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PSYB32H3 (1,174)
Chapter 12

chapter 12

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University of Toronto Scarborough
Konstantine Zakzanis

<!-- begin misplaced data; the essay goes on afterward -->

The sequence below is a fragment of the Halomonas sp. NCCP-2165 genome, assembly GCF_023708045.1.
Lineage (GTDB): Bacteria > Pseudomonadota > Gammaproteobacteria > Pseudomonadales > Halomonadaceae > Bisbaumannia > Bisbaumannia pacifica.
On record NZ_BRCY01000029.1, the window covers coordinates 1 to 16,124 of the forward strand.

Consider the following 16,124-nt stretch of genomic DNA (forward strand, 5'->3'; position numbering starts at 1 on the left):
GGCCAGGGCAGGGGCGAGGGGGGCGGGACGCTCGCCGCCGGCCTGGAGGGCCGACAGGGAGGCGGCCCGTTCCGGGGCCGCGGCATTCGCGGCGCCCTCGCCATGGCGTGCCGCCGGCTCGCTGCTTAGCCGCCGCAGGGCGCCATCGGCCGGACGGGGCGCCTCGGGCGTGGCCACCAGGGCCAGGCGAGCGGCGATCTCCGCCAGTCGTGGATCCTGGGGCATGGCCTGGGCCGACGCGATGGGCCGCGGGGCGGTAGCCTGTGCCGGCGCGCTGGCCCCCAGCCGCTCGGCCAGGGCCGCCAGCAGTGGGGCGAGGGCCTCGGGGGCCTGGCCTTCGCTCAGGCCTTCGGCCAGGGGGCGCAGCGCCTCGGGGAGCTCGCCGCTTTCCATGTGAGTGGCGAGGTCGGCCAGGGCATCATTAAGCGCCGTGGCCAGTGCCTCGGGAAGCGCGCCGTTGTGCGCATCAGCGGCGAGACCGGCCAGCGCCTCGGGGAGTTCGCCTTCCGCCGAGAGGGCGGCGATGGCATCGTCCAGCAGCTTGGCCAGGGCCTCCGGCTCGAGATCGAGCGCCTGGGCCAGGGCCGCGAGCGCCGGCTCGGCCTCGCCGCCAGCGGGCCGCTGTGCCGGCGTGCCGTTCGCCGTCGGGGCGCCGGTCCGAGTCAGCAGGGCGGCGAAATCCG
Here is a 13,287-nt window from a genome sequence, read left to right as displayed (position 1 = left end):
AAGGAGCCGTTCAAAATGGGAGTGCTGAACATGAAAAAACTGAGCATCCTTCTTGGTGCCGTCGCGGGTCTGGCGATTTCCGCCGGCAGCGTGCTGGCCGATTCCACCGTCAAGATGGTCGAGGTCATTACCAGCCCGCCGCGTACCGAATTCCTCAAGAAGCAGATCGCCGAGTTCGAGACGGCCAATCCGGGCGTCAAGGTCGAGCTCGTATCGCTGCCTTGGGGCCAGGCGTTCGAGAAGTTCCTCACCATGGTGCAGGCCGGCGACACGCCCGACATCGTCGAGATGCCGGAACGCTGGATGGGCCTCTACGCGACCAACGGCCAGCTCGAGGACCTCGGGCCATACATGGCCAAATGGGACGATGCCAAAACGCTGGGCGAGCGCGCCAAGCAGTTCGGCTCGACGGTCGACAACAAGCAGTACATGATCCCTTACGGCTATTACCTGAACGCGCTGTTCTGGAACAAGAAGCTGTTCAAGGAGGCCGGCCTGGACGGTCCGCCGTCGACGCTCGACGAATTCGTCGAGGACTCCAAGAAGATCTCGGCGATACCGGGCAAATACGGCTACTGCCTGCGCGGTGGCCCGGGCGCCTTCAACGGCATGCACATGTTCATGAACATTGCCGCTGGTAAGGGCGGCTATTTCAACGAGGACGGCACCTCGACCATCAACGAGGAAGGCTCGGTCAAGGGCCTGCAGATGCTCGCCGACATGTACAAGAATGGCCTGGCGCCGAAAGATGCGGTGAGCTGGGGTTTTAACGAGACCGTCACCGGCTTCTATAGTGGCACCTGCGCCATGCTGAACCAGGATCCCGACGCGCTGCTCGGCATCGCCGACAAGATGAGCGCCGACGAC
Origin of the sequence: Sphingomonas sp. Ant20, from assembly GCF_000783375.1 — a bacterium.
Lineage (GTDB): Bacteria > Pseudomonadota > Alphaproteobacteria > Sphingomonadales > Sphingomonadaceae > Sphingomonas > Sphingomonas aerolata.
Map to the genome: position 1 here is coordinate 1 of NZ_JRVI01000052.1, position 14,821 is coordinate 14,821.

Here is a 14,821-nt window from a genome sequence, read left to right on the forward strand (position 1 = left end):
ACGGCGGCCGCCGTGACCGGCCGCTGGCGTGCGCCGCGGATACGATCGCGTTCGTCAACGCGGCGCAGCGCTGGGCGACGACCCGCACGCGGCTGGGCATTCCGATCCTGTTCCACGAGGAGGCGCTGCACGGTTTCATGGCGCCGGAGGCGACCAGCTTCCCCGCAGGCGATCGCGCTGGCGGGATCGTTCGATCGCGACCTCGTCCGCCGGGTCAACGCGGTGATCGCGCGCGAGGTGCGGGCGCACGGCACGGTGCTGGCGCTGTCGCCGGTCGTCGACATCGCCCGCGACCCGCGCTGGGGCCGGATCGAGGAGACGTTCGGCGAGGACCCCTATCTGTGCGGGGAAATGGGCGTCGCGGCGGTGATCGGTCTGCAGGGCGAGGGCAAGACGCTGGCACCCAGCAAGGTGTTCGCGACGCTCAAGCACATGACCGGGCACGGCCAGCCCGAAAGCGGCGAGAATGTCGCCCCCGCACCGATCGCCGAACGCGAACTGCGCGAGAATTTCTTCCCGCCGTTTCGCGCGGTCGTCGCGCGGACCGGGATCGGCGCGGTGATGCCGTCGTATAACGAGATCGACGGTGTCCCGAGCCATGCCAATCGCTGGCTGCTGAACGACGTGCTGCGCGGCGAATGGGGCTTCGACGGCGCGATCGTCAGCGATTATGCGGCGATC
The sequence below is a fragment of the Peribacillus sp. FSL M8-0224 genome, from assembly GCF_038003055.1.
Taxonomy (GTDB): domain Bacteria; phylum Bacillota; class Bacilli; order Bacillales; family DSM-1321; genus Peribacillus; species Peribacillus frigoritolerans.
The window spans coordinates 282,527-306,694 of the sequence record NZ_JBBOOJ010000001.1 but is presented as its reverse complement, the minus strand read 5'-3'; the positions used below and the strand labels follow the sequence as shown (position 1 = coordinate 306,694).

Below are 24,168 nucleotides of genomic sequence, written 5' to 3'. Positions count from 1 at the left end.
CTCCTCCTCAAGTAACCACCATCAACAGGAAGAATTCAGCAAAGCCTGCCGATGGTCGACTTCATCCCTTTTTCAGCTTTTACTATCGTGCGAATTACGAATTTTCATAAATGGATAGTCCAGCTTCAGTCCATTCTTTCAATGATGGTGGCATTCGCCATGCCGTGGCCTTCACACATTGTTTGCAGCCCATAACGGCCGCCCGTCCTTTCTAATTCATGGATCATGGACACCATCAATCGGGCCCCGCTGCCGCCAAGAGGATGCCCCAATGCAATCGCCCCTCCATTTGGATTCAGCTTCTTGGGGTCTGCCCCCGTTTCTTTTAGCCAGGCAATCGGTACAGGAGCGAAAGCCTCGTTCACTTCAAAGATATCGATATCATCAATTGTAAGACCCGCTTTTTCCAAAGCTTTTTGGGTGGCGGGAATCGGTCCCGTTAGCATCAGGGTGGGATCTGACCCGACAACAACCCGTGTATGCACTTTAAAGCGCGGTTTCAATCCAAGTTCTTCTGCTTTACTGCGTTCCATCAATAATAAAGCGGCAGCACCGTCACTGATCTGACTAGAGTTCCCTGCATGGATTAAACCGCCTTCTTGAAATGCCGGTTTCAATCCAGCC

Chapter 12: Substance-Related Disorders - pathological use of substances falls into two categories 1. substance dependence (more serious) require three of following characteristics according to DSM-IV-RT (lecture notes) DSM-5 work group recommended adding pathological gambling into this description reflects inclusion of behavioural addictions internet addiction not included at present, work group felt theres not enough evidence for inclusion diagnosed as being accompanied by physiological dependence (addiction) if tolerance or withdrawal is present; this is associated w/ more severe problems 2. substance abuse (less serious) must exp. one of the following as result of current use of drug (lecture notes) - other substance-related disorders: substance intoxication: diagnosed when ingestion of substance affects central nervous system and produces maladaptive cognitive and behavioural effects if person addicted is denied this diagnosis and exp. withdrawal = receives a diagnosis of both substance dependence and substance withdrawal e.g., DTs (delirium tremens) drugs can cause dementia and symptoms of other Axis I disorders - numerous diagnostic and classification problems have been identified: lack of clear distinction in reality between substance abuse vs. substance dependence several arguments for shift in DSM-5 theres quantitative severity distinction rather than qualitative distinction between abuse and dependence = both disorders should be included in a single continuum seek revision of substance use criteria: legal problems criterion is poor discriminator substance abuse disorder symptoms oversample moderate pathology and less useful in characterizing mild or severe pathology comorbidity is not well delineated (portrayed) Alcohol Abuse and Dependence - abuse is often used to refer to both aspects of excessive and harmful use of alcohol - alcohol dependence include tolerance or withdrawal reactions physically dependent = generally more severe symptoms of the disorder those who begin drinking early in life, develop first withdrawal symptoms in 30s or 40s in chronic users, abrupt withdrawal may be dramatic because body has become accustomed to the drug subjectively, patients often: anxious, depressed, weak, restless, and unable to sleep tremors of muscles, esp. small musculatures of fingers, face, eyelids, lips, and tongue, may be marked, and pulse, blood pressure, and temperature are elevated in rare cases, chronic user will exp. delirium tremens when lvl of alcohol in blood drops suddenly becomes delirious, tremulous hallucinations, primarily visual but may be tactile (perceptible to touch) unpleasant and very active creatures (snakes, cockroaches, spiders, and the like) may appear to be crawling up wall or over persons body or fill the room feverish, disoriented, and terrified may claw frantically at their skin to get rid of vermin may cower in corner to escape advancing army of fantastic animals delirium and physiological paroxysm (sudden outburst) caused by withdrawal = drug is addictive - increased tolerance evident following heavy prolonged drinking blood lvls in alcohol of such ppl are unexpectedly low after excessive drinking = body adapts to drug and becomes able to process it more efficiently - changes in liver enzymes that metabolize alcohol can account for small extent of tolerance... most researchers no believe central nervous system is implicated research indicated: changes in # or sensitivity of GABA or glutamate receptors withdrawal = may result from increased activation in some neural pathways to compensate for alcohols inhibitory effects in brain when drinking stops = inhibitory effects of alcohol lost = state of overexcitation - although tolerance mostly due to physiological factors, highlighted role of psychological factors response expectations and consequences of behaviour can have direct influence development of addictions often reflects interplay of biological and psychological factors - drinking pattern in those alcohol dependent = drinking is out of control need to drink daily unable to stop or cut down despite repeated efforts go on occasional binges; intoxicated for 2, 3 or more days may suffer black outs and have no recollection of events during intoxication craving may be so overpowering = forced to ingest alcohol in non- beverage form (such as hair tonic) causes: social and occupational difficulties quarrels w/ family or friends violent behaviour frequent absences from work loss of job arrests for intoxication or traffic accidents - in contrast, alcohol abuse exp.: negative social and occupation effects from drug doesnt show tolerance, withdrawal, or compulsive drinking patterns thats seen in alcohol dependent person - alcohol abuse or dependence often part of polydrug (or polysubstance) abuse: using or abusing more than on drug at a time 80-85% of alcohol abusers are smokers canadian addiction programs offer smoking cessation services for those w/ other addictions - most programs place little emphasis on smoking cessation alcohol serves as cue for smoking alcohol and nicotine are cross-tolerant: nicotine can induce tolerance for rewarding effects of alcohol and vice versa creats serious health problems, taken together are synergistic: effects of each combine to produce esp. strong reaction Prevalence of Alcohol Abuse and Comorbidity with Other Disorders - based on DSM-IV criteria estimated in 2007: alcohol abuse = lifetime: 17.8% & 12month: 4.7% alcohol dependence = lifetime: 12.5% & 12month: 3.8% 1/4 received treatment lifetime prevalence of alcohol misuse is 3/10 americans prevalence rates higher in men, younger cohorts, and whites course was often chronic w/ average of 4 yrs for alcohol dependence - table 12.1, pg 400: summarizes epidemiological data obtained in Canada - prototypical heavy drinker in Canada: young adult male, not married, and relatively well off financially - comorbid w/ several personality disorders and alcohol misuse; mood and anxiety disorders; other drug use and schizophrenia factor in 25% of suicides important to assess comorbidity because it could predict higher relapse rates and less initial treatment improvement - drinking is on the rise in Canada 9% increase over all in alcoholic consumption, twice as high (16%) in BC alcohol related deaths increased to similar degree Course of the Disorder - at one time, thought that alcohol abusers have a common downhill progression on basis of survey of 2 000 members of AA, Jellinek (1952): male alcohol abuser passes through 4 stages, beginning w/ social drinking and progressing to stage which e lives only to drink - however, data reveal considerable fluctuations in drinking patterns heavy drinking for some periods of time to abstinence or lighter drinking in others no single pattern of alcohol abuse - jellineks account doesnt apply to women usually begin later age often after inordinately stressful exp. time interval between onset of heavy drinking and alcohol abuse is briefer tend to be steady drinkers who drink alone and more unlikely to binge Costs of Alcohol Abuse and Dependence - according to WHO (world health organization): alcohol abuse is 4th leading cause of worldwide disability accounts for more years lost to death or disability than use of tobacco or illegal drugs exceptionally high in Russian men - although most w/ drinking problem dont seek professional help, a large proportion of new admissions to mental and general hospitals are them use health services 4x more often than non-abusers medical expenses 2x high as non drinkers - suicide rates are higher in alcohol abusers than general populn - alcohol-related fatalities have declined in Canada in 1997, 31% of drivers had alcohol lvls above legal limit drunk drivers kill 3 to 4 ppl per day and injure 187 ppl every day increases severity and likelihood of traffic accidents prototypical drinking driver in canada: male, ages 25-34 who drinks large amount of alcohol on regular basis or social drinker and drinks heavily